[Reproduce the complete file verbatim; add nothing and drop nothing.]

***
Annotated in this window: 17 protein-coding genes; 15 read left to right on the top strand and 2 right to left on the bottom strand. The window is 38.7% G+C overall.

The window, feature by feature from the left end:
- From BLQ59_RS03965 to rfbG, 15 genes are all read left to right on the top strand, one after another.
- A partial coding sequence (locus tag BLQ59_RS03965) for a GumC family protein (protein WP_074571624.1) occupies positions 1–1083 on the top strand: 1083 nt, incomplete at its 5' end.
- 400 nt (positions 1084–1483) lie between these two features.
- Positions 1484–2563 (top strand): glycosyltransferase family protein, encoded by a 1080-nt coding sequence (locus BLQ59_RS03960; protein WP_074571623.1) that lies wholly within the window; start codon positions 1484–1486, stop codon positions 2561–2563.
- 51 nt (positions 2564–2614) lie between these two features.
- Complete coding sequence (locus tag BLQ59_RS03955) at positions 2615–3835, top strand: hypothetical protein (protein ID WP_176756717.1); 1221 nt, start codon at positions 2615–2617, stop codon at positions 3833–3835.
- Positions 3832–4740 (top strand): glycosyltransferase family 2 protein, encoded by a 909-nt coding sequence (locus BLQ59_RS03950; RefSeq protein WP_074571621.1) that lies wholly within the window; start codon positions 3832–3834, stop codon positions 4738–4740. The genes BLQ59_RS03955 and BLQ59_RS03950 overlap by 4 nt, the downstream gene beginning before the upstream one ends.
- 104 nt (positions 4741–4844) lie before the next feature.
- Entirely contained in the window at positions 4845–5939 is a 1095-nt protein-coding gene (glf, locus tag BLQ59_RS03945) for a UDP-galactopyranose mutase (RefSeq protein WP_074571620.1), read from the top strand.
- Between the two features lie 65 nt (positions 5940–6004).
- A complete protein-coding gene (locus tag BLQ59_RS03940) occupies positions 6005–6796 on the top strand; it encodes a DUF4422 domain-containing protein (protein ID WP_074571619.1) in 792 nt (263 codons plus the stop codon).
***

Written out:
Annotated in this window: 17 protein-coding genes; 15 read left to right on the top strand and 2 right to left on the bottom strand. The window is 38.7% G+C overall.

The window, feature by feature from the left end:
- From BLQ59_RS03965 to rfbG, 15 genes are all read left to right on the top strand, one after another.
- A partial coding sequence (locus tag BLQ59_RS03965) for a GumC family protein (protein WP_074571624.1) occupies positions 1–1083 on the top strand: 1083 nt, incomplete at its 5' end.
- 400 nt (positions 1084–1483) lie between these two features.
- Positions 1484–2563 (top strand): glycosyltransferase family protein, encoded by a 1080-nt coding sequence (locus BLQ59_RS03960; protein WP_074571623.1) that lies wholly within the window; start codon positions 1484–1486, stop codon positions 2561–2563.
- 51 nt (positions 2564–2614) lie between these two features.
- Complete coding sequence (locus tag BLQ59_RS03955) at positions 2615–3835, top strand: hypothetical protein (protein ID WP_176756717.1); 1221 nt, start codon at positions 2615–2617, stop codon at positions 3833–3835.
- Positions 3832–4740 (top strand): glycosyltransferase family 2 protein, encoded by a 909-nt coding sequence (locus BLQ59_RS03950; RefSeq protein WP_074571621.1) that lies wholly within the window; start codon positions 3832–3834, stop codon positions 4738–4740. The genes BLQ59_RS03955 and BLQ59_RS03950 overlap by 4 nt, the downstream gene beginning before the upstream one ends.
- 104 nt (positions 4741–4844) lie before the next feature.
- Entirely contained in the window at positions 4845–5939 is a 1095-nt protein-coding gene (glf, locus tag BLQ59_RS03945) for a UDP-galactopyranose mutase (RefSeq protein WP_074571620.1), read from the top strand.
- Between the two features lie 65 nt (positions 5940–6004).
- A complete protein-coding gene (locus tag BLQ59_RS03940) occupies positions 6005–6796 on the top strand; it encodes a DUF4422 domain-containing protein (protein ID WP_074571619.1) in 792 nt (263 codons plus the stop codon).